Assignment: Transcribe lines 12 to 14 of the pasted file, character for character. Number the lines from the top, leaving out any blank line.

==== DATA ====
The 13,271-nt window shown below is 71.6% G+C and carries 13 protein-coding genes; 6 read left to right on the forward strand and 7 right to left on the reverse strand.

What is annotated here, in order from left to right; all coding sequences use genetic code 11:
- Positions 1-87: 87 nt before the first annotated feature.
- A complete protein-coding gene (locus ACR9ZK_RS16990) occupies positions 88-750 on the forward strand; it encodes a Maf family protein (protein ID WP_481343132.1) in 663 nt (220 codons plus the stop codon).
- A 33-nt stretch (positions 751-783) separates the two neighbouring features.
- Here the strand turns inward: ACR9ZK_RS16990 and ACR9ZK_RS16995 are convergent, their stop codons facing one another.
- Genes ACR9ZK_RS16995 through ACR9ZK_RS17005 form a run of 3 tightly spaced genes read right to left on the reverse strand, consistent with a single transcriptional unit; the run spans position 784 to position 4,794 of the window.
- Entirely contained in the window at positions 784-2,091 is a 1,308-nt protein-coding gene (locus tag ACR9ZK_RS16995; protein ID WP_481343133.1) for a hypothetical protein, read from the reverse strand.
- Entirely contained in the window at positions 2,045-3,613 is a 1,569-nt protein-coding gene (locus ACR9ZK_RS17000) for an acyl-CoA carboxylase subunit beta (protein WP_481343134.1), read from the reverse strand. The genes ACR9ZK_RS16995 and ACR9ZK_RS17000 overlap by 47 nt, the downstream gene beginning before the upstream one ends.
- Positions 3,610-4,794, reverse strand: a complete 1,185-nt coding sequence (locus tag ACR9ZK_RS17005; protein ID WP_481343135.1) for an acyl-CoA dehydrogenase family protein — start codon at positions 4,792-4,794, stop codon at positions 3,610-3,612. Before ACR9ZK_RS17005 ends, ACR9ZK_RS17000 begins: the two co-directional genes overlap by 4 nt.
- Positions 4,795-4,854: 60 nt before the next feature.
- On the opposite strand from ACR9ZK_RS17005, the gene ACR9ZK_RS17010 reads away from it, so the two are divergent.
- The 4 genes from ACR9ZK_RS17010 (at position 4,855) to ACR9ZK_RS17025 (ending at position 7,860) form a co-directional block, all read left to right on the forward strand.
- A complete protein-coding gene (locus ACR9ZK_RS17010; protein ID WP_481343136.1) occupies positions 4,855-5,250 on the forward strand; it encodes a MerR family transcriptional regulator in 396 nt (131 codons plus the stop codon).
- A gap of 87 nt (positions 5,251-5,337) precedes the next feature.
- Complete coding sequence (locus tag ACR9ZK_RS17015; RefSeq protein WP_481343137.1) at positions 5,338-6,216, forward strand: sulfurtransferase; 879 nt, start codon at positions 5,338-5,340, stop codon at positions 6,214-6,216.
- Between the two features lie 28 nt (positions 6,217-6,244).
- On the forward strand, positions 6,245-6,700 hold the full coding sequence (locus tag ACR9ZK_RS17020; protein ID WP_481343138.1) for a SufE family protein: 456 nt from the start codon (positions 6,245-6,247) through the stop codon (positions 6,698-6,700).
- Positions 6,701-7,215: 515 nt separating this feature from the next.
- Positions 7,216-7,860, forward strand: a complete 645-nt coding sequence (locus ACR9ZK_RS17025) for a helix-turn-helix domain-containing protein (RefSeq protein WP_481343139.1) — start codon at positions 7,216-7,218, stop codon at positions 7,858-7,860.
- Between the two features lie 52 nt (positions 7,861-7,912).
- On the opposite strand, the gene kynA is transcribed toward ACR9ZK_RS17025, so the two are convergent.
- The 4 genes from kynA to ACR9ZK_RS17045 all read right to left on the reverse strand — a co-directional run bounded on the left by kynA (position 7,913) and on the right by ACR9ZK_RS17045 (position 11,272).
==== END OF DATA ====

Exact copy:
- On the opposite strand from ACR9ZK_RS17005, the gene ACR9ZK_RS17010 reads away from it, so the two are divergent.
- The 4 genes from ACR9ZK_RS17010 (at position 4,855) to ACR9ZK_RS17025 (ending at position 7,860) form a co-directional block, all read left to right on the forward strand.
- A complete protein-coding gene (locus ACR9ZK_RS17010; protein ID WP_481343136.1) occupies positions 4,855-5,250 on the forward strand; it encodes a MerR family transcriptional regulator in 396 nt (131 codons plus the stop codon).